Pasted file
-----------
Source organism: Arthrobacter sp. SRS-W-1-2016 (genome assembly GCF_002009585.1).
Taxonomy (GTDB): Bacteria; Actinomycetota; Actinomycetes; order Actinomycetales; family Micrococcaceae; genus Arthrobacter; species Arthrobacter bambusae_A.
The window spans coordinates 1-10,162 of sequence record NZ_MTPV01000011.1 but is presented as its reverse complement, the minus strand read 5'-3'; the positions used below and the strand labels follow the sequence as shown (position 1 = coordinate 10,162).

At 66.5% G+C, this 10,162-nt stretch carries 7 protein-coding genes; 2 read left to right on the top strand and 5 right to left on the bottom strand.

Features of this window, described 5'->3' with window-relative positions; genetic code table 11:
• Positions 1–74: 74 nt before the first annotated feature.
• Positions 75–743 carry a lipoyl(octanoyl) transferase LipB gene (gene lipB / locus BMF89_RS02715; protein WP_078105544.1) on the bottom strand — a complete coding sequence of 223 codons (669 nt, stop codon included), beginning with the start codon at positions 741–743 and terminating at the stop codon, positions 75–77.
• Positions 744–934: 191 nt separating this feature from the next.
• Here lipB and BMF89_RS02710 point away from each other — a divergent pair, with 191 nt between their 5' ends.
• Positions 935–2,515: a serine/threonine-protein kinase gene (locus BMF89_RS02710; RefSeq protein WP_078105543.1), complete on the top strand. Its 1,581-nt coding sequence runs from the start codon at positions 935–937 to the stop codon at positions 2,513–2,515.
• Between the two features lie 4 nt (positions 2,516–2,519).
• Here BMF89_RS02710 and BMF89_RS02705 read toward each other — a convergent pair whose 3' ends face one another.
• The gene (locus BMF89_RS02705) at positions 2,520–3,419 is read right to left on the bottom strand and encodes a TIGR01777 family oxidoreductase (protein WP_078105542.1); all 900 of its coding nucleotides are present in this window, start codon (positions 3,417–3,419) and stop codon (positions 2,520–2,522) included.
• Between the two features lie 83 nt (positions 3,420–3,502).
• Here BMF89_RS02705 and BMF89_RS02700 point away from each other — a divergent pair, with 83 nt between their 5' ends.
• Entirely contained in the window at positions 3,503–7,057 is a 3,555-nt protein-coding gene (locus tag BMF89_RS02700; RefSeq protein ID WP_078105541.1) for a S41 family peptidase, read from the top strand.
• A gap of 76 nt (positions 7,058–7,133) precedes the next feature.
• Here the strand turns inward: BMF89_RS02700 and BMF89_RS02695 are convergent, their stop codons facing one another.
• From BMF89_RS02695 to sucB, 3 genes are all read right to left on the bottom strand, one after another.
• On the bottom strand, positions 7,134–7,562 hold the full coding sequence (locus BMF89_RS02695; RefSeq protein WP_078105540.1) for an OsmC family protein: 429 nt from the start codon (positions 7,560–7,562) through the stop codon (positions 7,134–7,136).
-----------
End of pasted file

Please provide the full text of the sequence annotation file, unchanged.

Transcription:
Source organism: Arthrobacter sp. SRS-W-1-2016 (genome assembly GCF_002009585.1).
Taxonomy (GTDB): Bacteria; Actinomycetota; Actinomycetes; order Actinomycetales; family Micrococcaceae; genus Arthrobacter; species Arthrobacter bambusae_A.
The window spans coordinates 1-10,162 of sequence record NZ_MTPV01000011.1 but is presented as its reverse complement, the minus strand read 5'-3'; the positions used below and the strand labels follow the sequence as shown (position 1 = coordinate 10,162).

At 66.5% G+C, this 10,162-nt stretch carries 7 protein-coding genes; 2 read left to right on the top strand and 5 right to left on the bottom strand.

Features of this window, described 5'->3' with window-relative positions; genetic code table 11:
• Positions 1–74: 74 nt before the first annotated feature.
• Positions 75–743 carry a lipoyl(octanoyl) transferase LipB gene (gene lipB / locus BMF89_RS02715; protein WP_078105544.1) on the bottom strand — a complete coding sequence of 223 codons (669 nt, stop codon included), beginning with the start codon at positions 741–743 and terminating at the stop codon, positions 75–77.
• Positions 744–934: 191 nt separating this feature from the next.
• Here lipB and BMF89_RS02710 point away from each other — a divergent pair, with 191 nt between their 5' ends.
• Positions 935–2,515: a serine/threonine-protein kinase gene (locus BMF89_RS02710; RefSeq protein WP_078105543.1), complete on the top strand. Its 1,581-nt coding sequence runs from the start codon at positions 935–937 to the stop codon at positions 2,513–2,515.
• Between the two features lie 4 nt (positions 2,516–2,519).
• Here BMF89_RS02710 and BMF89_RS02705 read toward each other — a convergent pair whose 3' ends face one another.
• The gene (locus BMF89_RS02705) at positions 2,520–3,419 is read right to left on the bottom strand and encodes a TIGR01777 family oxidoreductase (protein WP_078105542.1); all 900 of its coding nucleotides are present in this window, start codon (positions 3,417–3,419) and stop codon (positions 2,520–2,522) included.
• Between the two features lie 83 nt (positions 3,420–3,502).
• Here BMF89_RS02705 and BMF89_RS02700 point away from each other — a divergent pair, with 83 nt between their 5' ends.
• Entirely contained in the window at positions 3,503–7,057 is a 3,555-nt protein-coding gene (locus tag BMF89_RS02700; RefSeq protein ID WP_078105541.1) for a S41 family peptidase, read from the top strand.
• A gap of 76 nt (positions 7,058–7,133) precedes the next feature.
• Here the strand turns inward: BMF89_RS02700 and BMF89_RS02695 are convergent, their stop codons facing one another.
• From BMF89_RS02695 to sucB, 3 genes are all read right to left on the bottom strand, one after another.
• On the bottom strand, positions 7,134–7,562 hold the full coding sequence (locus BMF89_RS02695; RefSeq protein WP_078105540.1) for an OsmC family protein: 429 nt from the start codon (positions 7,560–7,562) through the stop codon (positions 7,134–7,136).